The Lanzis II
The Age of Consciousness
This second volume in Giancarlo Gabbrielli’s series about an Italian family, the Lanzis, takes place just after the end of World War II, as those who had fled to the countryside seeking shelter from the violence return home to rebuild their shattered lives. The story centers on thirteen-year-old Roberto, the precocious son of Riccardo and Patrizia Lanzi; with his father’s failure to return from the front, Roberto is called upon to assume a man’s responsibilities and care for his mother and grandmother. The confirmation of Riccardo’s death resolves the family’s uncertainty even as it brings deep grief. Gabbrielli’s tender, yet powerful story of a boy’s transition to manhood amidst the destruction and despair of war is a tale of loss, as any war story must be. But The Lanzis II: The Age of Consciousness is also a tale of strength, resilience, and hope.
Gabbrielli’s strong visual imagery, impeccable sense of timing, and natural dialogue bring his characters to life in a way that will have readers caring about them from the start. Able to convey large amounts of historical and background information concisely and without slowing the pace of the story, the author paints a rich backdrop against which Roberto’s growth into manhood is sensitively portrayed.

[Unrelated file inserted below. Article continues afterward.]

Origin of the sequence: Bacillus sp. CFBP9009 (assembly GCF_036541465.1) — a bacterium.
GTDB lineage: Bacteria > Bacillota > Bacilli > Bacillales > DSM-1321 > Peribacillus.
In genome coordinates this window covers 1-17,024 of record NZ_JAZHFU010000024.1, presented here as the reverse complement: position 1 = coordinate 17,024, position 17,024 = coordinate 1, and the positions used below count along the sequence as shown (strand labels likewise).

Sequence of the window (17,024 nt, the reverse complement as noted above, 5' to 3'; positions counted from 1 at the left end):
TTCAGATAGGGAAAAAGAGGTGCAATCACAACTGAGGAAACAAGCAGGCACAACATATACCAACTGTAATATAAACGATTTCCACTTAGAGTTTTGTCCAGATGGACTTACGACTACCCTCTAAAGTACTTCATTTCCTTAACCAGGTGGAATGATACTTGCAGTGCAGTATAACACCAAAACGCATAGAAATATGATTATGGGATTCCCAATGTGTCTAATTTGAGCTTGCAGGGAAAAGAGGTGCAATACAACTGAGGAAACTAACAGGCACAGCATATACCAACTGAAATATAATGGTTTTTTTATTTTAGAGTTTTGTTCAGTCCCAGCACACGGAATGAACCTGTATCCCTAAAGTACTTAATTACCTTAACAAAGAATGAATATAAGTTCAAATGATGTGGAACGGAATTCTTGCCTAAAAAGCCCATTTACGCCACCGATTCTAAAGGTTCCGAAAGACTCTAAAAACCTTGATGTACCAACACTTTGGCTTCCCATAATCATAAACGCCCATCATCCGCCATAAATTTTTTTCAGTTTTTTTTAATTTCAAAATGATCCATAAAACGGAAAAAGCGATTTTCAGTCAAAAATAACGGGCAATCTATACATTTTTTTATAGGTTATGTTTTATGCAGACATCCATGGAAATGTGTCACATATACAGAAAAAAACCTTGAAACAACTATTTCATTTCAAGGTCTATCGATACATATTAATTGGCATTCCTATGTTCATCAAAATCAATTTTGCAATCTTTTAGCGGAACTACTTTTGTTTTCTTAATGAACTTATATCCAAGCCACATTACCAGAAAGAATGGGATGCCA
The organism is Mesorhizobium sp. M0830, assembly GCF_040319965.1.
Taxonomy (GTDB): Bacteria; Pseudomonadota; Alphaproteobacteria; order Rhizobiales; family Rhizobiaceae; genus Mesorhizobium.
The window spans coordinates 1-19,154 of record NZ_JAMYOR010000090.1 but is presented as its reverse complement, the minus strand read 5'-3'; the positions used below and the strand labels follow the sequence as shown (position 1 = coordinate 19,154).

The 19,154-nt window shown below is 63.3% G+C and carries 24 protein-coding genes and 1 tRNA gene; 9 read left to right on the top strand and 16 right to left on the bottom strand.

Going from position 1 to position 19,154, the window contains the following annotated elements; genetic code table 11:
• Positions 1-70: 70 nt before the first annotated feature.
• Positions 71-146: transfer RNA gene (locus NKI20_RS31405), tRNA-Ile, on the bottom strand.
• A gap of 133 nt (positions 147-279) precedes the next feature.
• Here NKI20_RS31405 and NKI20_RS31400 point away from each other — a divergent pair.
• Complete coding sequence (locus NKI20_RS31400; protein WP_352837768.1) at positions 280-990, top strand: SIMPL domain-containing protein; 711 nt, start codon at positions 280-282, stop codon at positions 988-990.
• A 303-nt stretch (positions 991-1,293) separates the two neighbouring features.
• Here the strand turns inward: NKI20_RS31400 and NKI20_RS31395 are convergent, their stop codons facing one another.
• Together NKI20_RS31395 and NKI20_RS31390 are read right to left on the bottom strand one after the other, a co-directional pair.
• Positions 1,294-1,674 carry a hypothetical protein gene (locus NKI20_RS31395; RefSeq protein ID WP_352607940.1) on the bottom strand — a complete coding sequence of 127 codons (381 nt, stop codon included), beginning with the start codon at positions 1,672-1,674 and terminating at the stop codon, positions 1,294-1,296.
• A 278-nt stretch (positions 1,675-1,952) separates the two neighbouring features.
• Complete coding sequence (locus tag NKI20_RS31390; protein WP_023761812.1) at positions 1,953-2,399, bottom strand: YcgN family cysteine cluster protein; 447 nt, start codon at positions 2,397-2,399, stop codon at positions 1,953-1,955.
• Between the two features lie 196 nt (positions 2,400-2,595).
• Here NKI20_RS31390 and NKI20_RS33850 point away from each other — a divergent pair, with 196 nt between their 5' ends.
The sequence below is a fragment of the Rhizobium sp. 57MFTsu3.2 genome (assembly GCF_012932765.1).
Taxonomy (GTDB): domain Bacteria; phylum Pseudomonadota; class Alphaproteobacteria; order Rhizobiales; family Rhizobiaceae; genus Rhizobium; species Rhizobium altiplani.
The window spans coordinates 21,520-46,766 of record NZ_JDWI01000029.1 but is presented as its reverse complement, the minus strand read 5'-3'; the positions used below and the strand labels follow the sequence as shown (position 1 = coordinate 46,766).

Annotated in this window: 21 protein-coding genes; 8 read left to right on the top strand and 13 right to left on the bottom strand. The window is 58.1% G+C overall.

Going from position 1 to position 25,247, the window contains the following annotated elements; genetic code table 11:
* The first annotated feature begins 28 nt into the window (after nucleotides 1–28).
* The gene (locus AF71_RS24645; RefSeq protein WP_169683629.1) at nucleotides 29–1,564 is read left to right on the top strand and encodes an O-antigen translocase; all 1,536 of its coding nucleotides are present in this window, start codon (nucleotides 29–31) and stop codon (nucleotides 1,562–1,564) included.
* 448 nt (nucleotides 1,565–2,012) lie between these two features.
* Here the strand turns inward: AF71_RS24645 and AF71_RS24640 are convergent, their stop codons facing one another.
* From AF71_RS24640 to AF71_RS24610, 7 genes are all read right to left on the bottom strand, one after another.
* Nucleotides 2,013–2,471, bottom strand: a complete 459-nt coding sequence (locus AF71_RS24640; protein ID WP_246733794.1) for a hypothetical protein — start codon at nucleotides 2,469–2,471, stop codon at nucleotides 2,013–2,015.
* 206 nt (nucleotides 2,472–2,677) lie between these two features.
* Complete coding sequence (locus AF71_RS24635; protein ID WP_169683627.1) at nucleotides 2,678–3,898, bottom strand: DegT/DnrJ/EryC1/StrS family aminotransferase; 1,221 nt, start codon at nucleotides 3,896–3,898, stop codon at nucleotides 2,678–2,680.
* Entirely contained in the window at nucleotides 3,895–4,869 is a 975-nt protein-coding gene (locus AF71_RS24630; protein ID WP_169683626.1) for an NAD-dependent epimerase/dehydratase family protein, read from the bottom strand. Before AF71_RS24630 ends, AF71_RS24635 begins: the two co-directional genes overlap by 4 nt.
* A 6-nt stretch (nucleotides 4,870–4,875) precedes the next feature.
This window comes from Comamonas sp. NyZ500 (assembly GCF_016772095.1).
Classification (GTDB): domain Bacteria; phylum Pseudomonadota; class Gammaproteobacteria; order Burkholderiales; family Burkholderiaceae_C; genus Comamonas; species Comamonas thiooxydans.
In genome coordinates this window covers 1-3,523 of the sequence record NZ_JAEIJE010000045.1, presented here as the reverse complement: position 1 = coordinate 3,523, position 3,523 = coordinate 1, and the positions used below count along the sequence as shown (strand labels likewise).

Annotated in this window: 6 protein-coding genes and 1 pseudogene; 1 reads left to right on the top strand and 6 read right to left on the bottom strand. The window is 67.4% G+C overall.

Gabbrielli puts his descriptive gifts to good use, as evidenced by this colorful, almost poetic passage: “Beyond the fields and the green hills, the first rays of sunlight fanned over the snowy mountain crests. They trickled down their flanks and fashioned bluish and violet shades into depressions and crevices. The sun slowly climbed over the peaks and an explosion of blinding light illuminated the horizon and the valley below.” Especially vivid are the scenes of the boy’s emerging sexuality, which are both powerful and tender: “He was struck by the beautiful inverted arch, extending between the curve of her hips and the rising line of her shoulders. In that moment, Roberto would have liked to be a sculptor, to carve and preserve into a granite stone the magnificent image which lay before him. She rested her head on one hand, and with the other, she caressed his body, gently journeying with her fingers over his skin. Every touch gave him shivers of pleasure. He could hear a clock ticking somewhere, but time was of no consequence, for the feeling she gave him was made of forever.”
This is a story very well told, but it is marred by spelling errors, missing capitalization, and other grammar and punctuation tics. The author’s ability to write convincing dialogue that easily conveys each character’s educational level, class and social standing, and generational group makes his penchant for italicizing certain colloquialisms unnecessary. While the cover photography is of interest, the photos of the featured buildings are grainy and dark.
Gabbrielli has done more than write a good story. He has brought a message of hope and encouragement to readers who still believe in the importance of acting upon one’s convictions, loyalty to one’s family, enduring love, and sacrifice for a higher good.